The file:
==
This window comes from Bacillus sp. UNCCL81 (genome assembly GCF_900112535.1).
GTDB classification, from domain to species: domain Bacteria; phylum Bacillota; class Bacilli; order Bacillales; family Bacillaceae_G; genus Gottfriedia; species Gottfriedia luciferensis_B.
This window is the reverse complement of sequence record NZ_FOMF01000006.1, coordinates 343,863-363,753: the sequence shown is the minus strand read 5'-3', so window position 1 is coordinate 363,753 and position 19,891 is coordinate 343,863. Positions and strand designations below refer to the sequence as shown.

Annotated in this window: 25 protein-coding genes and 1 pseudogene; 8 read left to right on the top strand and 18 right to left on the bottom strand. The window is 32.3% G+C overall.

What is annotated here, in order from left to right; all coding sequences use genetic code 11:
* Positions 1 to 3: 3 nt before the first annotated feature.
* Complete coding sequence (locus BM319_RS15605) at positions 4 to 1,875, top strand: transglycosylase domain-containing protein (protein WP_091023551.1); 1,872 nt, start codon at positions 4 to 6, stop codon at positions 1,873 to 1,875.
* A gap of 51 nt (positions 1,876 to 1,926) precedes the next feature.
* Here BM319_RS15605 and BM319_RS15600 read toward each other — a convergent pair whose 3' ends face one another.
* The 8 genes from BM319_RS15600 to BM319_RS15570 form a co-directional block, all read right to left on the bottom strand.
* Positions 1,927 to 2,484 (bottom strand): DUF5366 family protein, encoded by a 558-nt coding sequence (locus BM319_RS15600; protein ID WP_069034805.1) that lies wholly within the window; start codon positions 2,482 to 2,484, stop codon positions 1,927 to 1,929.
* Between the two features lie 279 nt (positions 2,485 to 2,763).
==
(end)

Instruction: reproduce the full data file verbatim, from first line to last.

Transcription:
This window comes from Bacillus sp. UNCCL81 (genome assembly GCF_900112535.1).
GTDB classification, from domain to species: domain Bacteria; phylum Bacillota; class Bacilli; order Bacillales; family Bacillaceae_G; genus Gottfriedia; species Gottfriedia luciferensis_B.
This window is the reverse complement of sequence record NZ_FOMF01000006.1, coordinates 343,863-363,753: the sequence shown is the minus strand read 5'-3', so window position 1 is coordinate 363,753 and position 19,891 is coordinate 343,863. Positions and strand designations below refer to the sequence as shown.

Annotated in this window: 25 protein-coding genes and 1 pseudogene; 8 read left to right on the top strand and 18 right to left on the bottom strand. The window is 32.3% G+C overall.

What is annotated here, in order from left to right; all coding sequences use genetic code 11:
* Positions 1 to 3: 3 nt before the first annotated feature.
* Complete coding sequence (locus BM319_RS15605) at positions 4 to 1,875, top strand: transglycosylase domain-containing protein (protein WP_091023551.1); 1,872 nt, start codon at positions 4 to 6, stop codon at positions 1,873 to 1,875.
* A gap of 51 nt (positions 1,876 to 1,926) precedes the next feature.
* Here BM319_RS15605 and BM319_RS15600 read toward each other — a convergent pair whose 3' ends face one another.
* The 8 genes from BM319_RS15600 to BM319_RS15570 form a co-directional block, all read right to left on the bottom strand.
* Positions 1,927 to 2,484 (bottom strand): DUF5366 family protein, encoded by a 558-nt coding sequence (locus BM319_RS15600; protein ID WP_069034805.1) that lies wholly within the window; start codon positions 2,482 to 2,484, stop codon positions 1,927 to 1,929.
* Between the two features lie 279 nt (positions 2,485 to 2,763).